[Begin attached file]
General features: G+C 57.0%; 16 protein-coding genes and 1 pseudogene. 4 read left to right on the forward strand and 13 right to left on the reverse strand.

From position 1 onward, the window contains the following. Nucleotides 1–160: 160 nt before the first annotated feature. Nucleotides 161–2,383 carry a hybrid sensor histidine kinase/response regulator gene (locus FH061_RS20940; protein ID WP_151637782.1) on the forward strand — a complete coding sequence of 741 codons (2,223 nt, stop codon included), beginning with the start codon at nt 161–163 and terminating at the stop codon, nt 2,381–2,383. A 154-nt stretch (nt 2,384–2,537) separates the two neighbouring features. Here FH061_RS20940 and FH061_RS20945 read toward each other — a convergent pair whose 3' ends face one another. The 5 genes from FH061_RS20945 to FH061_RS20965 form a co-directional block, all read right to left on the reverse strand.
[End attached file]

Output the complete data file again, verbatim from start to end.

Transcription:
General features: G+C 57.0%; 16 protein-coding genes and 1 pseudogene. 4 read left to right on the forward strand and 13 right to left on the reverse strand.

From position 1 onward, the window contains the following. Nucleotides 1–160: 160 nt before the first annotated feature. Nucleotides 161–2,383 carry a hybrid sensor histidine kinase/response regulator gene (locus FH061_RS20940; protein ID WP_151637782.1) on the forward strand — a complete coding sequence of 741 codons (2,223 nt, stop codon included), beginning with the start codon at nt 161–163 and terminating at the stop codon, nt 2,381–2,383. A 154-nt stretch (nt 2,384–2,537) separates the two neighbouring features. Here FH061_RS20940 and FH061_RS20945 read toward each other — a convergent pair whose 3' ends face one another. The 5 genes from FH061_RS20945 to FH061_RS20965 form a co-directional block, all read right to left on the reverse strand.